The Federal Cartel Office (Bundeskartellamt) in Germany issued a ban on exclusive contracts with box offices and promoters by CTS Eventim, which dominates the ticketing market in the country, holding a 50-70% market share. The agency cited the company’s dominant market position in its belief that such exclusive contracts were an abuse of the company’s reach, according to reporting by

Per IQ:

According to the Bundeskartellamt, these “abusive exclusivity contracts with event organisers and advance booking offices” are shutting out competing ticketers and “encouraging a general trends towards further monopolisation” in Germany. Under today’s judgment, Eventim partners must have the option of selling at least 20% of their inventory annually via other ticket agencies, if their deal with the company is longer than two years. CTS has been given four months to comply with the ruling.

Andreas Mundt, president of the Bundeskartellamt, says: “As the operator of the largest ticketing system in Germany, CTS Eventim holds a dominant position in the market. Under competition law, a company with such a market position has special obligations.

“Where CTS Eventim commits its contract partners to sell tickets exclusively via its own ticketing system, the company is abusing its market power to the detriment of competition. With our decision, substantial ticket quotas will be freed up for sale via competing ticketing systems.”

Eventim CEO Klaus-Peter Schulenberg
Eventim CEO Klaus-Peter Schulenberg

The company has announced it has no plans to accept the decision and will fight it in court.

TFL and ATBS for ticketing professionals

“The decision of the Federal Cartel Office ignores the fierce competition in the market for ticket services, which is constantly increasing as a result of frequent market entries by digital providers from Germany and abroad,” it reads.

“Against this background, we have to assume that the Cartel Office has gone into this procedure with a preconceived notion that does not adequately reflect this development. All the investigations in the three-year proceedings were apparently aimed at confirming this belief.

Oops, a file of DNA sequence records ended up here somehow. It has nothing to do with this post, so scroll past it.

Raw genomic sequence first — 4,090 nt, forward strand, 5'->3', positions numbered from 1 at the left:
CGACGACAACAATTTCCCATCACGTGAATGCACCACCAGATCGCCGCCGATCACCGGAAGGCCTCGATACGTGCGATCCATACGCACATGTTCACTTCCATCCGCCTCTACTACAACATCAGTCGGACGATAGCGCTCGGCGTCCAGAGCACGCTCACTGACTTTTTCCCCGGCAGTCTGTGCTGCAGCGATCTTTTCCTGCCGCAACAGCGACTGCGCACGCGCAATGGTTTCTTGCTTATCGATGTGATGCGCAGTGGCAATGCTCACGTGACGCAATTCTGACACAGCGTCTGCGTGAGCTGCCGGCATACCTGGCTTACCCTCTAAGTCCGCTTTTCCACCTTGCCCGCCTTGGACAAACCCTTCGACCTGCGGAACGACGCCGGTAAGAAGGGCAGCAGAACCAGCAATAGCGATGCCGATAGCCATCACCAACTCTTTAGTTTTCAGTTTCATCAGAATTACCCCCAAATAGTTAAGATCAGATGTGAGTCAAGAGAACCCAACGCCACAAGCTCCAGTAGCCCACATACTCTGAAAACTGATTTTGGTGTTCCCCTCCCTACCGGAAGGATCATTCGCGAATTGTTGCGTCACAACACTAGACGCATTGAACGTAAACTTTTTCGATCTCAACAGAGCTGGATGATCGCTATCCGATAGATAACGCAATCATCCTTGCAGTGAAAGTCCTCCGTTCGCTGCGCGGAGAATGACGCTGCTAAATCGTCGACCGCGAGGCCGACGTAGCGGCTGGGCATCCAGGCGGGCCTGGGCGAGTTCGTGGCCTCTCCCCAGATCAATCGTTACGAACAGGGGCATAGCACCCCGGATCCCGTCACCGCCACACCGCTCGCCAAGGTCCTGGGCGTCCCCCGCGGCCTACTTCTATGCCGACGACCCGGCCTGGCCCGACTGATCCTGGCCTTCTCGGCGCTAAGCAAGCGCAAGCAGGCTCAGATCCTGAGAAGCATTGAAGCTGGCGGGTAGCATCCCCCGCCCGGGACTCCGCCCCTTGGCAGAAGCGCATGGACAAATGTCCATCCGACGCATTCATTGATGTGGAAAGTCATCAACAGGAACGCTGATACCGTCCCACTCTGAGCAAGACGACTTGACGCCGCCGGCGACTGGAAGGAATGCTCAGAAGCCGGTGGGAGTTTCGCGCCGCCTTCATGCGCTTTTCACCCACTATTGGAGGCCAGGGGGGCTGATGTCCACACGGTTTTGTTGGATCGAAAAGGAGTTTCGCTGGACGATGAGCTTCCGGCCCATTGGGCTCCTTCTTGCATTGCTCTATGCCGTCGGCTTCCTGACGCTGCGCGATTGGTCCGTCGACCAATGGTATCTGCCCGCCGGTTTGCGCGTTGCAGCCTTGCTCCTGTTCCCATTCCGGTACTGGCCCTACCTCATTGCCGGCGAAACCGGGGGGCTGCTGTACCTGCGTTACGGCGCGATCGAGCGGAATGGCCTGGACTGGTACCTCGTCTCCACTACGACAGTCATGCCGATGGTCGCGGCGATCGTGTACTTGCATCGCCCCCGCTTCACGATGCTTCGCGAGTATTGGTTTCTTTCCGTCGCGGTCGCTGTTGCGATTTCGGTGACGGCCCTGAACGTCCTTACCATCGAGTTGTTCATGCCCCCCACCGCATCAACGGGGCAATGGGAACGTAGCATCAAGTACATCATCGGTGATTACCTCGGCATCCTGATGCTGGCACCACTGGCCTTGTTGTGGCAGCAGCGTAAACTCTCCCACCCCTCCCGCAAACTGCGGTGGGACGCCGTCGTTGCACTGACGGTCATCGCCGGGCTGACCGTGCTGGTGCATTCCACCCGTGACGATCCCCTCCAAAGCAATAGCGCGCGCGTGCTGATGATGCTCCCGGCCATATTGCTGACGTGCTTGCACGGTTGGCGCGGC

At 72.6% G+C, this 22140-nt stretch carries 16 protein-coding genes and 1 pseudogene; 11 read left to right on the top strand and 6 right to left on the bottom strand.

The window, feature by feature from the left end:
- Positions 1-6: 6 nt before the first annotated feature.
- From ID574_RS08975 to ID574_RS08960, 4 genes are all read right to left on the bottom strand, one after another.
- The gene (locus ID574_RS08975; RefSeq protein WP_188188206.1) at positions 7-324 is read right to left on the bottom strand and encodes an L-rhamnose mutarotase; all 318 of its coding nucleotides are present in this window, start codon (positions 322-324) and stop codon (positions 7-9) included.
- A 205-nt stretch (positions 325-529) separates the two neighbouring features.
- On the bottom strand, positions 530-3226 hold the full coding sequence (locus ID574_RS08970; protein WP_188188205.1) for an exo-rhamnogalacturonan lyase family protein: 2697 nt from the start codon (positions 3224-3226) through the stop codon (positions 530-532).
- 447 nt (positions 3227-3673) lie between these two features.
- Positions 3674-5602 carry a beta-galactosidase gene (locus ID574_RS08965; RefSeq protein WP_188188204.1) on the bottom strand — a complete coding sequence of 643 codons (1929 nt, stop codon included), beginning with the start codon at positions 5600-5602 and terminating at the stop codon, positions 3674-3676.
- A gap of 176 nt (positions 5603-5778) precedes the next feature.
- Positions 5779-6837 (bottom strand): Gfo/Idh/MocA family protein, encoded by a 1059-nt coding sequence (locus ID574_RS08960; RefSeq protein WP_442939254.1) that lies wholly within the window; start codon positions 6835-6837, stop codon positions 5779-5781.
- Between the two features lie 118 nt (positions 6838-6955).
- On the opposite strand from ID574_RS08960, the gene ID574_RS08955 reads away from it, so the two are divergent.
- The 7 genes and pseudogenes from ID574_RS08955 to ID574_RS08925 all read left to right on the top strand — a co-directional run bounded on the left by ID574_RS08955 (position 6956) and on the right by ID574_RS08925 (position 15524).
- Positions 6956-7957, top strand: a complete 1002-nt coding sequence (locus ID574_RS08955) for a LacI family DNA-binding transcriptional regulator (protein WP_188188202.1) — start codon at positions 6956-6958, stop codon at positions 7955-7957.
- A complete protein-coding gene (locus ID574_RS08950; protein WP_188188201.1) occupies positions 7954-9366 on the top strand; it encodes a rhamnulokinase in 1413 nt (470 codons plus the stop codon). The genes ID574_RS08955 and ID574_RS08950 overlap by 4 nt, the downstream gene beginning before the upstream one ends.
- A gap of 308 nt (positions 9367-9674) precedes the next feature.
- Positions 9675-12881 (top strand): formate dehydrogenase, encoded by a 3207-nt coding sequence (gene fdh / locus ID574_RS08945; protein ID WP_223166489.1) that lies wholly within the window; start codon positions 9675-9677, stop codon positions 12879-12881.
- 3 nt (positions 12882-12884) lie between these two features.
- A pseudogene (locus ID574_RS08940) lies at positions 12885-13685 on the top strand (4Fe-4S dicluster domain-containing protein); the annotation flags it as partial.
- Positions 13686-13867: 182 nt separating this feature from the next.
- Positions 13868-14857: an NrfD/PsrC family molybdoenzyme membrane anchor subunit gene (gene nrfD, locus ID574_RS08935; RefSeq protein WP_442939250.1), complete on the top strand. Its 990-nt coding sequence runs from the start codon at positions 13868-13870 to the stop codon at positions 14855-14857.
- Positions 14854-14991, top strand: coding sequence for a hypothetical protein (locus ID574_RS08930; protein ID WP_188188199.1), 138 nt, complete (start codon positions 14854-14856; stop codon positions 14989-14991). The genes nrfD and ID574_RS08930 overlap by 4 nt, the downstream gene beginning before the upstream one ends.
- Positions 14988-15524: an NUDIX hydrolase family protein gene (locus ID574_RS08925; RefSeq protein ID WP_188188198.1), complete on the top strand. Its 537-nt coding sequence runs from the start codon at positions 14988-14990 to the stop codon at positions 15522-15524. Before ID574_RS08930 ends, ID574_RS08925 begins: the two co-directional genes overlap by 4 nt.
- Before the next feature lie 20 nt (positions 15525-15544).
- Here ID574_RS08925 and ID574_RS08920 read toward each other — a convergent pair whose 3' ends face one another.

“We regret that the agency has not adequately considered our strong counter-arguments, especially as they are supported by current studies and economic expert reports. [If] they had, the investigation would have led to a different outcome.”

“For these reasons,” the statement concludes, “we will not accept the decision of the Federal Cartel Office and [will] engage the courts to correct it.”

For those familiar with the United States ticketing world vs. Europe, it’s a bit of a shock to see a governmental agency take such a stance. The current dominant ticketing agent in the U.S. – Ticketmaster – thrives in large part because of venue exclusivity concerts and its ties with parent company Live Nation. The company’s defense of such exclusivity is the core of the ongoing lawsuit brought by Songkick/Crowdsurge that alleges anti-competitive practices which drove the smaller fan club ticketing operator out of business. Obviously different markets have different rules – but it is obviously eyebrow-raising to see such action taking specifically because of one ticketing company being so dominant in its market.

We’ll update this ongoing story as more details become available.

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